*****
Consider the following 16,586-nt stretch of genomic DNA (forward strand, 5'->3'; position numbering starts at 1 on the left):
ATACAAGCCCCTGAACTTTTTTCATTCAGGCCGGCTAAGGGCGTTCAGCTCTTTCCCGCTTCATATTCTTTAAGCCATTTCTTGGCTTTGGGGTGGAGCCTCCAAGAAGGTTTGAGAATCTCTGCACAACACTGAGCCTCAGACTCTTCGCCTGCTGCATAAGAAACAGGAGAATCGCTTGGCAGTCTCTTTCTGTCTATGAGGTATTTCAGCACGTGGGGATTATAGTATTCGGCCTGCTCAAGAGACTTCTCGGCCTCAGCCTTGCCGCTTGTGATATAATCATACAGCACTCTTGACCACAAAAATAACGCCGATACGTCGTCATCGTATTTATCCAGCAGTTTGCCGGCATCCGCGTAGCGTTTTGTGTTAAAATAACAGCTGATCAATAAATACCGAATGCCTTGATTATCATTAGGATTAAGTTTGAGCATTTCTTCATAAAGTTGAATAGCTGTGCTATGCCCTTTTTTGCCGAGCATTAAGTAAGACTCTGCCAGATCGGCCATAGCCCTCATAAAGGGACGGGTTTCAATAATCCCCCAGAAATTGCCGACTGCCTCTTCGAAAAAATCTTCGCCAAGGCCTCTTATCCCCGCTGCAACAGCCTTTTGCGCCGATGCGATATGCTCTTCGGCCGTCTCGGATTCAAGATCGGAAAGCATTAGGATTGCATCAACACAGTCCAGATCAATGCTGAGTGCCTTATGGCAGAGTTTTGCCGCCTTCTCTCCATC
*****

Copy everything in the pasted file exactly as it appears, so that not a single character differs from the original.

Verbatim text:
Consider the following 16,586-nt stretch of genomic DNA (forward strand, 5'->3'; position numbering starts at 1 on the left):
ATACAAGCCCCTGAACTTTTTTCATTCAGGCCGGCTAAGGGCGTTCAGCTCTTTCCCGCTTCATATTCTTTAAGCCATTTCTTGGCTTTGGGGTGGAGCCTCCAAGAAGGTTTGAGAATCTCTGCACAACACTGAGCCTCAGACTCTTCGCCTGCTGCATAAGAAACAGGAGAATCGCTTGGCAGTCTCTTTCTGTCTATGAGGTATTTCAGCACGTGGGGATTATAGTATTCGGCCTGCTCAAGAGACTTCTCGGCCTCAGCCTTGCCGCTTGTGATATAATCATACAGCACTCTTGACCACAAAAATAACGCCGATACGTCGTCATCGTATTTATCCAGCAGTTTGCCGGCATCCGCGTAGCGTTTTGTGTTAAAATAACAGCTGATCAATAAATACCGAATGCCTTGATTATCATTAGGATTAAGTTTGAGCATTTCTTCATAAAGTTGAATAGCTGTGCTATGCCCTTTTTTGCCGAGCATTAAGTAAGACTCTGCCAGATCGGCCATAGCCCTCATAAAGGGACGGGTTTCAATAATCCCCCAGAAATTGCCGACTGCCTCTTCGAAAAAATCTTCGCCAAGGCCTCTTATCCCCGCTGCAACAGCCTTTTGCGCCGATGCGATATGCTCTTCGGCCGTCTCGGATTCAAGATCGGAAAGCATTAGGATTGCATCAACACAGTCCAGATCAATGCTGAGTGCCTTATGGCAGAGTTTTGCCGCCTTCTCTCCATC